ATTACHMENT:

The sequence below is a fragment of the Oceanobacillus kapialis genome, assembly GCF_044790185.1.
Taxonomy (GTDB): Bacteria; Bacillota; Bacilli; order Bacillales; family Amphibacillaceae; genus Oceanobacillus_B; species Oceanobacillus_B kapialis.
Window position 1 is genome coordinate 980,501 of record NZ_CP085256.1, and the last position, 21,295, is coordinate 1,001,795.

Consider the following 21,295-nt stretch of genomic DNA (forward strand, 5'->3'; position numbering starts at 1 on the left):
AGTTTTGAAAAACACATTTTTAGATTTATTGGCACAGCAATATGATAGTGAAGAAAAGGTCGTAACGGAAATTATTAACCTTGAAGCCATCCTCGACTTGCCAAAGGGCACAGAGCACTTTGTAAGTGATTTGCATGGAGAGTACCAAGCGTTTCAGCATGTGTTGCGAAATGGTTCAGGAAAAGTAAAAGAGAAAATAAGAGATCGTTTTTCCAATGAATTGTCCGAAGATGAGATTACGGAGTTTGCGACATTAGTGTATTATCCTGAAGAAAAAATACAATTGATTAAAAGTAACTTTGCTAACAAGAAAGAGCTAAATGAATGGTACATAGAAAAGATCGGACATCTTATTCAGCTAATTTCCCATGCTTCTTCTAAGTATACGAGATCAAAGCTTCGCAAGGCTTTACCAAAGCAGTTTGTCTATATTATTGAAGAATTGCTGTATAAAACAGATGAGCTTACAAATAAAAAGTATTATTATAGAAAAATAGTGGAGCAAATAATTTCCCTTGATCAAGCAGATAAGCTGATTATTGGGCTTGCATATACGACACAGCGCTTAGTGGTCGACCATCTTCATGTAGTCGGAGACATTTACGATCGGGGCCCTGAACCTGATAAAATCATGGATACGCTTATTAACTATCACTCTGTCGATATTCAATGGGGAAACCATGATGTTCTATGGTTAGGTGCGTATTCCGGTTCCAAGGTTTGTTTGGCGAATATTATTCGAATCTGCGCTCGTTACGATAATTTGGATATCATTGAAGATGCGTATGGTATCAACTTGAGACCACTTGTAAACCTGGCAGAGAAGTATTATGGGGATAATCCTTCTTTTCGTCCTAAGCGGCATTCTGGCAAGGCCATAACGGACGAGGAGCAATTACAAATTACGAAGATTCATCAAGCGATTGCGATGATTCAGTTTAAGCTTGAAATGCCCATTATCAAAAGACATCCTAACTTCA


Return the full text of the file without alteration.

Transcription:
The sequence below is a fragment of the Oceanobacillus kapialis genome, assembly GCF_044790185.1.
Taxonomy (GTDB): Bacteria; Bacillota; Bacilli; order Bacillales; family Amphibacillaceae; genus Oceanobacillus_B; species Oceanobacillus_B kapialis.
Window position 1 is genome coordinate 980,501 of record NZ_CP085256.1, and the last position, 21,295, is coordinate 1,001,795.

Consider the following 21,295-nt stretch of genomic DNA (forward strand, 5'->3'; position numbering starts at 1 on the left):
AGTTTTGAAAAACACATTTTTAGATTTATTGGCACAGCAATATGATAGTGAAGAAAAGGTCGTAACGGAAATTATTAACCTTGAAGCCATCCTCGACTTGCCAAAGGGCACAGAGCACTTTGTAAGTGATTTGCATGGAGAGTACCAAGCGTTTCAGCATGTGTTGCGAAATGGTTCAGGAAAAGTAAAAGAGAAAATAAGAGATCGTTTTTCCAATGAATTGTCCGAAGATGAGATTACGGAGTTTGCGACATTAGTGTATTATCCTGAAGAAAAAATACAATTGATTAAAAGTAACTTTGCTAACAAGAAAGAGCTAAATGAATGGTACATAGAAAAGATCGGACATCTTATTCAGCTAATTTCCCATGCTTCTTCTAAGTATACGAGATCAAAGCTTCGCAAGGCTTTACCAAAGCAGTTTGTCTATATTATTGAAGAATTGCTGTATAAAACAGATGAGCTTACAAATAAAAAGTATTATTATAGAAAAATAGTGGAGCAAATAATTTCCCTTGATCAAGCAGATAAGCTGATTATTGGGCTTGCATATACGACACAGCGCTTAGTGGTCGACCATCTTCATGTAGTCGGAGACATTTACGATCGGGGCCCTGAACCTGATAAAATCATGGATACGCTTATTAACTATCACTCTGTCGATATTCAATGGGGAAACCATGATGTTCTATGGTTAGGTGCGTATTCCGGTTCCAAGGTTTGTTTGGCGAATATTATTCGAATCTGCGCTCGTTACGATAATTTGGATATCATTGAAGATGCGTATGGTATCAACTTGAGACCACTTGTAAACCTGGCAGAGAAGTATTATGGGGATAATCCTTCTTTTCGTCCTAAGCGGCATTCTGGCAAGGCCATAACGGACGAGGAGCAATTACAAATTACGAAGATTCATCAAGCGATTGCGATGATTCAGTTTAAGCTTGAAATGCCCATTATCAAAAGACATCCTAACTTCA